Murdoch's descriptions are painstakingly detailed, giving the reader much more than a glimpse into the thoughts and motivations of the different characters. Because of this, the book is quite long, and the plot can be a bit slow at times.

However, consider your reading time a worthwhile investment into the lives of these characters. Spend some energy meditating on Murdoch's literary devices, and you'll come away with a better sense of her nuns and soldiers.

Favorite quotes:

They had always been very close to each other, united by indistinguishably close bonds of love and intelligence. They had never ceased passionately to crave each other's company. They had never seriously quarrelled, never been parted, never doubted each other's complete honesty. A style of directness and truthfulness composed the particular gaiety of their lives. Their love had grown, nourished daily by the liveliness of their shared thoughts. They had grown together in mind and body and soul as it is sometimes blessedly given to two people to do. They could not be in the same room without touching each other. They constantly uttered even their most trivial thoughts...I shall die without him, thought Gertrude.

Can anyone who has once had it really give up the concept of God? The craving for God, once fully established, is perhaps incurable.
The desire which he felt now, and which he had never felt so clearly before, was for a life of simplicity, an open honourable life where the expression of love was natural and truthful and direct and easy: as somehow in his own experience it had never been.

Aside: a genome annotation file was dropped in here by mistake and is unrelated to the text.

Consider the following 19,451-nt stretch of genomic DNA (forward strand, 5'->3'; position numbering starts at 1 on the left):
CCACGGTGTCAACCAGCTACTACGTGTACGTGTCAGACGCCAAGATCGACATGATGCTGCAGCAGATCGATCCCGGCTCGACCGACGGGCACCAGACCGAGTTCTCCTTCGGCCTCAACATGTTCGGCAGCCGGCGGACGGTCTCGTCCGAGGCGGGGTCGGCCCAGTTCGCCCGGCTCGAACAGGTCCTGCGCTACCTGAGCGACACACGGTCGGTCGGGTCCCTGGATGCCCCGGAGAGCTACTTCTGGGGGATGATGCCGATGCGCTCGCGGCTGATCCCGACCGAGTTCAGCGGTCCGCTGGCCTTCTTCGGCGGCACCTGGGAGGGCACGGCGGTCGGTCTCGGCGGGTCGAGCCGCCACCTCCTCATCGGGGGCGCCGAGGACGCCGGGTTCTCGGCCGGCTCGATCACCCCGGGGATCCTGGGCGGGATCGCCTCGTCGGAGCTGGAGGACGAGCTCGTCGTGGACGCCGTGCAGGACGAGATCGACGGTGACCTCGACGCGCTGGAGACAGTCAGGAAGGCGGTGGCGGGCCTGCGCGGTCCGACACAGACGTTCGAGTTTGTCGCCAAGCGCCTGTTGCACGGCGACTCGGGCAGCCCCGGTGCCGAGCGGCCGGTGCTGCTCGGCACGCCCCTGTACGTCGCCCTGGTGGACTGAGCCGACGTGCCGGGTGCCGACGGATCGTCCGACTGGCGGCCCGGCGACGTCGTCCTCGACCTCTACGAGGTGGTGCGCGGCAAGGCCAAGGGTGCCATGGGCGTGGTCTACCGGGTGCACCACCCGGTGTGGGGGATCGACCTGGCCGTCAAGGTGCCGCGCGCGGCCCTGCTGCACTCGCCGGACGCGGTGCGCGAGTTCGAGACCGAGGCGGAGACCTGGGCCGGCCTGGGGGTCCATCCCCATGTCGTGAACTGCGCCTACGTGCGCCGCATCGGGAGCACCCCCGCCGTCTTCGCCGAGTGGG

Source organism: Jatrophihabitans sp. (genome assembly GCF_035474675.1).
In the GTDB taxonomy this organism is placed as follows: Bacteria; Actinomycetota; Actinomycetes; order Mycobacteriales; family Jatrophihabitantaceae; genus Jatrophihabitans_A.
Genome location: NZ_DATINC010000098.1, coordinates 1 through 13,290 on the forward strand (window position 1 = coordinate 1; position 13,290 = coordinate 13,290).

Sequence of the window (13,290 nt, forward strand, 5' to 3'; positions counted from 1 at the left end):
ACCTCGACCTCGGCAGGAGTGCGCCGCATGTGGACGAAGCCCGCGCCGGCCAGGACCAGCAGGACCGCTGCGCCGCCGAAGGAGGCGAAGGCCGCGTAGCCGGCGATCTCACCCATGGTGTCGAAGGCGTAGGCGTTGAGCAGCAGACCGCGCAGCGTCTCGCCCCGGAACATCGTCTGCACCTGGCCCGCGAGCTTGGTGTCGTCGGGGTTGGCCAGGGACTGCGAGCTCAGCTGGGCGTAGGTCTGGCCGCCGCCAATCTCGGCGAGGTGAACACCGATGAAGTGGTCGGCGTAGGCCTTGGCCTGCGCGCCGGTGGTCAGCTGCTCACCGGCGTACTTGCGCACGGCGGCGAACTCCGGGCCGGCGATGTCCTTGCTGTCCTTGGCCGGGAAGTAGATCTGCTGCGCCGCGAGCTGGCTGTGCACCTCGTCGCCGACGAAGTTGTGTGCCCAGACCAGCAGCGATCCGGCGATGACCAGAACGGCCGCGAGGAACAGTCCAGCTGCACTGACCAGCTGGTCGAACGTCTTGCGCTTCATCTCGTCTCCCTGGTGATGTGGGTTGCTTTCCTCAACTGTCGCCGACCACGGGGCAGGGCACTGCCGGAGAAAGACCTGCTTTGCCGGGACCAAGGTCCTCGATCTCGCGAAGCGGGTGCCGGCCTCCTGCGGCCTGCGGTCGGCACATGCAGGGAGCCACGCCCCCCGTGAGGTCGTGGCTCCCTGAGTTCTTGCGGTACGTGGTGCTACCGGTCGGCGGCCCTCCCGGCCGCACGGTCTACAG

This was not great, but it was a good deal better than a slap in the face with a wet fish.

That was real ingenuity on the part of the malicious imp that ran his life.

What's In a Name?

I wasn't sure about taking on a new challenge this year, but this one was too good to pass up.

A couple of these might be pushing it a bit, but I tried to choose books from my stacks and my TBR lists. Hope that's OK!

So, here's my list of books from the following categories:

1.) A book with a color in its title.
My Life in Orange by Tim Guest

2.) A book with an animal in its title.
Swann's Way by Marcel Proust

3.) A book with a first name in its title.
Summer at Tiffany by Marjorie Hart

4.) A book with a place in its title.
Alabama by Kay Cornelius

5.) A book with a weather event in its title.
When Breaks the Dawn by Janette Oke

6.) A book with a plant in its title.
Jonah's Gourd Vine by Zora Neale Hurston

Friday, January 04, 2008

Going to the Chapel

Ready for my dad's wedding! Wow.

Read from the beginning...